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Today in Blue Jays History: Jays win ALDS Game 4

League Championship - Toronto Blue Jays v Kansas City Royals - Game Six Photo by Jamie Squire/Getty Images

Four Years Ago Today

The Blue Jays won game 4 of the ALDS over the Rangers.

The Jays had lost the first two game of the series and faced an uphill battle. We won this one pretty easily, 8-4, scoring early and often.

From the recap:

It started off perfect. Ben Revere put down a great bunt single and Josh Donaldson followed with a home run. Then a Colabello home run put us up 3-0, before the Rangers had their first at bat.

Second inning: Kevin Pillar hits a solo homer.

Third inning: Donaldson walk, Jose Bautista double followed by a Edwin Encarnacion ground out (Bautista tried to go second to third but Elvis Andrus decoyed him and got him at third), scoring Josh. Colabello doubled bringing home another. A Russell Martin walk and a Pillar single and we were up 7-1.

One more run in the seventh got us to 8.

There was a bit of controversy, R.A. Dickey started and went 4.2 innings allowing 5 hits, no walks, 3 strikeouts and just one earned run. He hadn’t run up his pitch count. He was sitting at 78 pitches. But Gibby pulled him one out before he could have had a playoff win on his record.

Gibby brought in David Price. Why? Well, Price hadn’t pitched well in the playoffs in his career. In game one Price allowed 5 runs in 7 innings. I don’t understand making decisions based on small sample sizes like that, Price, coming over at the deadline went 9-1 with a 2.30 ERA.

But with just game 5 left in the series, presuming the Jays would go on to win this one, Gibby had decided that Marcus Stroman would make the final start. And I guess Gibby wanted to get ahead of any potential controversy over that choice.

Personally I would have liked to have Price in the pen for game 5, just in case Marcus didn’t have it that day. And I would have liked to let Dickey get the win he earned. I didn’t understand why we’d want to use up a pitcher when Dickey could have gone 6-7 innings and kept us with a rested pen for game 5.

Gibby’s stated reasoning:

Anyway, 2 outs, in the 5th inning, with a runner on first, there was a 95% chance of a win. It’s the definition of a low leverage spot. Shin-Soo Choo, a lefty was up, and Gibby did say something about Choo hitting Dickey well. A quick look at Baseball Reference, yeah he has 5 singles and a double, plus 3 walks in 16 PA. So, he sort of hits Dickey well, but 16 PA is a very small sample and I wish Gibby wouldn’t use small samples as an excuse to make a pitching move.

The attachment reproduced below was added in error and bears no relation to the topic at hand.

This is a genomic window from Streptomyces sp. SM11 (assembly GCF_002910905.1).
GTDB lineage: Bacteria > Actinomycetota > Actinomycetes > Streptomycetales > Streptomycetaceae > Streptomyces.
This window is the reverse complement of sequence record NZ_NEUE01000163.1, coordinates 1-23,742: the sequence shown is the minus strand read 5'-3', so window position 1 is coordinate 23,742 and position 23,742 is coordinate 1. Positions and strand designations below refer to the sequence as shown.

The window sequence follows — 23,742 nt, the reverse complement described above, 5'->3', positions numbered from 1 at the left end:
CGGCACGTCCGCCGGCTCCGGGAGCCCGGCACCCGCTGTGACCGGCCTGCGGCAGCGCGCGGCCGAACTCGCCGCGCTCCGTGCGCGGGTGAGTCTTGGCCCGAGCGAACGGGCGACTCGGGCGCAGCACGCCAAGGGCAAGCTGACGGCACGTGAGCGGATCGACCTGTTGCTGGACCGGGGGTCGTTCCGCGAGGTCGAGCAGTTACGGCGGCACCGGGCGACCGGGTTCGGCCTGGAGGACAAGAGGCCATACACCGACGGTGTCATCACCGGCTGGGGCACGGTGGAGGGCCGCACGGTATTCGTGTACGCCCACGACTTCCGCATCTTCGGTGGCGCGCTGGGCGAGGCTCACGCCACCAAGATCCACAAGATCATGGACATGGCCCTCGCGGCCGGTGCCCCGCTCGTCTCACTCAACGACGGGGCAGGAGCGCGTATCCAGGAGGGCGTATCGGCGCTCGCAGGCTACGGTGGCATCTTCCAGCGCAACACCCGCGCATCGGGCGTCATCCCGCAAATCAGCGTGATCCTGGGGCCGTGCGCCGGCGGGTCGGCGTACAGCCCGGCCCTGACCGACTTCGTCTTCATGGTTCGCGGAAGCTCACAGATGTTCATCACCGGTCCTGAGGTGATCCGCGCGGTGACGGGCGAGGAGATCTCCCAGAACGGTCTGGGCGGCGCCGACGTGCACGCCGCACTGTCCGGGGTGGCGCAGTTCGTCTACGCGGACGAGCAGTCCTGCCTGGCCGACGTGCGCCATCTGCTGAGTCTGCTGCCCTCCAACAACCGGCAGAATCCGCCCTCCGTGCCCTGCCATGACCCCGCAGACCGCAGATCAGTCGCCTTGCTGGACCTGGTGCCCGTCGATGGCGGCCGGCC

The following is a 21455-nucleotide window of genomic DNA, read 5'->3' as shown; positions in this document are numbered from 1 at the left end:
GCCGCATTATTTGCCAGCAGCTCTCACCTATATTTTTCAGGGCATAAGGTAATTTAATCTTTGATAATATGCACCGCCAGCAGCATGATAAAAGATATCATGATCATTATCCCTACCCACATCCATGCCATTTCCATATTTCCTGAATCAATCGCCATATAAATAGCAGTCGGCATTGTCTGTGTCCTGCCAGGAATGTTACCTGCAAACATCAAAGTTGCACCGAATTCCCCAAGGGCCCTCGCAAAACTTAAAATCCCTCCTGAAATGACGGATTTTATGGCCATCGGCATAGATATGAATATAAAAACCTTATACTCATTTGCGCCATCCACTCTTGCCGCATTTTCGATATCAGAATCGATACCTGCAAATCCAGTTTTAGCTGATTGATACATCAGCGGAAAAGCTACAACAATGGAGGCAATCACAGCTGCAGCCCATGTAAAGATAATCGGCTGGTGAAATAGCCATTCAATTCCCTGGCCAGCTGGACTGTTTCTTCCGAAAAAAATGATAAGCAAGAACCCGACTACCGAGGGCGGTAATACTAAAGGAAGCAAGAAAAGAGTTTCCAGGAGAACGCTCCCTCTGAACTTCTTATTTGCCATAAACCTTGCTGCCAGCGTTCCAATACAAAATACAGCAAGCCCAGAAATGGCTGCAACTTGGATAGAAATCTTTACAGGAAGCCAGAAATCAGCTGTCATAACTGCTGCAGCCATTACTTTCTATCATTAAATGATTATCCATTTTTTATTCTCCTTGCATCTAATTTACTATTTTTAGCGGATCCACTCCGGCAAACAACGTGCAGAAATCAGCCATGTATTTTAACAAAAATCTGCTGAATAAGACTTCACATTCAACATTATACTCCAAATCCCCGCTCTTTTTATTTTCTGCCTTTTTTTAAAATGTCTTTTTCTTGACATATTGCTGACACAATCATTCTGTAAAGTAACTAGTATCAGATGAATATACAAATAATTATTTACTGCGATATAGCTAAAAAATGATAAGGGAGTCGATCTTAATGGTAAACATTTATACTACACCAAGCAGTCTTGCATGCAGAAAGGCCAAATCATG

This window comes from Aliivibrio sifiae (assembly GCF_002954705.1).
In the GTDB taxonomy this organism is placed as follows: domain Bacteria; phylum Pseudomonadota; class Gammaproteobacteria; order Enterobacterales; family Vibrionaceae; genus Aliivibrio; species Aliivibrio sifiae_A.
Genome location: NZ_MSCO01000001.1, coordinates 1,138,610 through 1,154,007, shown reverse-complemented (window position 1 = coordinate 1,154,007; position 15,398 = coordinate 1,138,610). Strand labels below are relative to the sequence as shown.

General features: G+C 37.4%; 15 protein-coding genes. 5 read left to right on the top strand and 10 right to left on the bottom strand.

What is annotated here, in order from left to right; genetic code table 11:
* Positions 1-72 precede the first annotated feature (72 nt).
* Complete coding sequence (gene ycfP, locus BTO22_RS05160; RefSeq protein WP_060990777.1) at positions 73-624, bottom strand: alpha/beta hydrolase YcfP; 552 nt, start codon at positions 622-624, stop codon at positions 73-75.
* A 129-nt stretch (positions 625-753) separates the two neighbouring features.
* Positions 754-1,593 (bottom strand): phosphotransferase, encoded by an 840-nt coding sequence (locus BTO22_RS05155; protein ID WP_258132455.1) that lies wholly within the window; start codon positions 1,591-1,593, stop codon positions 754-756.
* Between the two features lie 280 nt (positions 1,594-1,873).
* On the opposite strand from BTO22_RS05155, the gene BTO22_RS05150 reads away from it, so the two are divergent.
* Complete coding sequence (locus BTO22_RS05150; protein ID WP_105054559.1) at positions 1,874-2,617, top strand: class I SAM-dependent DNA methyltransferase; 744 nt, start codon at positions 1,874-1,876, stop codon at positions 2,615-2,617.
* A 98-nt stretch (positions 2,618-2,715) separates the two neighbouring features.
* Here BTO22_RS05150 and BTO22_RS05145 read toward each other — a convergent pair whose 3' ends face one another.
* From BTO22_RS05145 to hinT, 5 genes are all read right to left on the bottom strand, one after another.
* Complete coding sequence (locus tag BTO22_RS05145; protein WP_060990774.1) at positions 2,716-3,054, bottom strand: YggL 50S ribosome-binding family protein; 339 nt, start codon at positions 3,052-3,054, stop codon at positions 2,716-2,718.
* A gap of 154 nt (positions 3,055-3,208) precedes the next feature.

A better reason for the move is that Choo hits right-handers well. RA isn’t your normal right-hander, but that reasoning would, at least, be reasonable.

I wrote more about it:

The reasons to bring in Price yesterday:

The main one is that he warmed up. Once he warmed up, he really had to get into the game. As much as that’s circular thinking, I got him up to warm, well once he’s warm he has to go in the game. As manager, Gibby controls whether he warms up or not.

Maybe, to shut down controversy. If Price didn’t pitch then, if you pick Stroman to start Wednesday’s game, you are picking him over a Cy Young candidate. That seems wrong somehow. So, you pitch Price in the game before and no more controversy. I think it is a silly reason. If you picked Stroman, have the courage of your convictions and don’t listen to me when I say ‘the guy that you traded for to pitch in games like this has to get the start’.

Because the Astros lost, after having a big lead, earlier in the day. I saw this on Twitter a hundred times. That’s working way too hard to justify the move. First, I don’t think the Astros lost because they didn’t pull their starter in the 5th inning with a 6 run lead. Second, I have confidence in RA. I really didn’t think Price going in made it more or less likely that we would win.

But Grant Brisbee put it better:

An appeal to authority is all we have. Because if this isn’t a carefully measured decision, something beyond the idea that Price is weak in the postseason, something that isn’t an overreaction to a bad start, it has a chance to be remembered in 30 years. It has a chance to be one of the great what-were-you-thinking baseball decisions of our time.

As it turned out, Marcus had a good game in game 5. 6 innings, 2 runs allowed (3 earned) leaving with us down a run. He left with the game tied at 2.

And the the 7th inning was wild (but that’s a story for another day).